Answer: To the extent these funds must be appropriated by the General Assembly, payments will not be processed until a budget is approved for FY 2015-16.

How will the budget impasse affect existing contracts?

Answer: Most state contracts include language addressing this situation, which states that the Commonwealth’s obligation to make payments shall be subject to the availability and appropriation of funds and that contractors may not stop work or refuse to make delivery for non-payment. If the Commonwealth’s untimely payment results in a default situation, the contract may pursue remedies set forth. 

Cautionary Notes on Several Commonwealth Funds

Lottery Fund

In his March budget, the Governor forecast robust FY 2015-16 Lottery Fund revenue growth of 9%, following a 2.5% year-over-year decline in revenue in FY 2014-15. At the time, the Administration cited an expansion of the retailer network, enhanced player convenience and new games as drivers of the expected sales growth. Because the Governor was ultimately unable to achieve that level of revenue growth, HB 1192 included $125 million of relief for Lottery programs by increasing General Fund appropriations.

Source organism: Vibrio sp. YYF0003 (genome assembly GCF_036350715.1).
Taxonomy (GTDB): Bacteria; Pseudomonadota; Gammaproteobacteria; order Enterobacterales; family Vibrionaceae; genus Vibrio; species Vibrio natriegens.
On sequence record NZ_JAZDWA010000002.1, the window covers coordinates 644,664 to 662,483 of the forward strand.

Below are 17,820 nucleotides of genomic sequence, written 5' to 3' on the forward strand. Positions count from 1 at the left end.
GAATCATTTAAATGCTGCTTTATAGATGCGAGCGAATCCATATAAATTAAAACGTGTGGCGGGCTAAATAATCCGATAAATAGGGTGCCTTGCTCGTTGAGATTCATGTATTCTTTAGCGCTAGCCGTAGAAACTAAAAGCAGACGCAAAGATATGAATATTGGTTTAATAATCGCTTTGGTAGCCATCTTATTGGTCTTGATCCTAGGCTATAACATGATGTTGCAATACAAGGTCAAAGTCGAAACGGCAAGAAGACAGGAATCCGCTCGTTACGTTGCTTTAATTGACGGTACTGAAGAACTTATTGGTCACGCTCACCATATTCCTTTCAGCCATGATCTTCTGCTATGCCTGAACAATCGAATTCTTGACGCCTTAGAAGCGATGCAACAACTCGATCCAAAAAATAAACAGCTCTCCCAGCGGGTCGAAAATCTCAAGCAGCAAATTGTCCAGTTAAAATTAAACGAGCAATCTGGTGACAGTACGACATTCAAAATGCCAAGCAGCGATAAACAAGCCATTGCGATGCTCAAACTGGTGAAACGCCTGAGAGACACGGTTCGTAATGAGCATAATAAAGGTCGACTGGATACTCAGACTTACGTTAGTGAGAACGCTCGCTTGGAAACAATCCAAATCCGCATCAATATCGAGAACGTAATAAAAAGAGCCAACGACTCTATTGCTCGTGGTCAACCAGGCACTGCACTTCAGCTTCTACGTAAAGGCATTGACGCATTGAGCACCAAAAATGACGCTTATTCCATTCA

Despite a reduction of $180 million, or 11%, from the Governor’s March revenue estimates, weekly Lottery Fund revenues have been $2 million below the revised estimate this fiscal year, on average. While it is too early to predict a year-end shortfall, the year-to-date performance requires that our Appropriations staff closely monitor collections. Large Powerball and MegaMillions jackpots, along with robust, year-end holiday sales, can have a dramatic impact on Lottery revenues.

Oil and Gas Lease Fund

Shortly after the Governor vetoed HB 1192, the Wolf Administration indicated gas royalties from the Oil and Gas Lease Fund would be lower than projected due to declines in natural gas prices. Gas royalties from State Forest lands are the predominant revenue source for the Oil and Gas Lease Fund and have dropped precipitously in tandem with natural gas prices. Following two months of significant declines in royalty revenues, the Budget Secretary recently requested $45 million from the Commonwealth’s General Fund to support Department of Conservation and Natural Resources programs that normally receive Oil and Gas funding. Through August, Oil and Gas Lease Fund revenues are nearly 60% below collections for the same period last fiscal year. Ongoing budget negotiations will determine if this funding can be provided or if alternative options will need to be developed.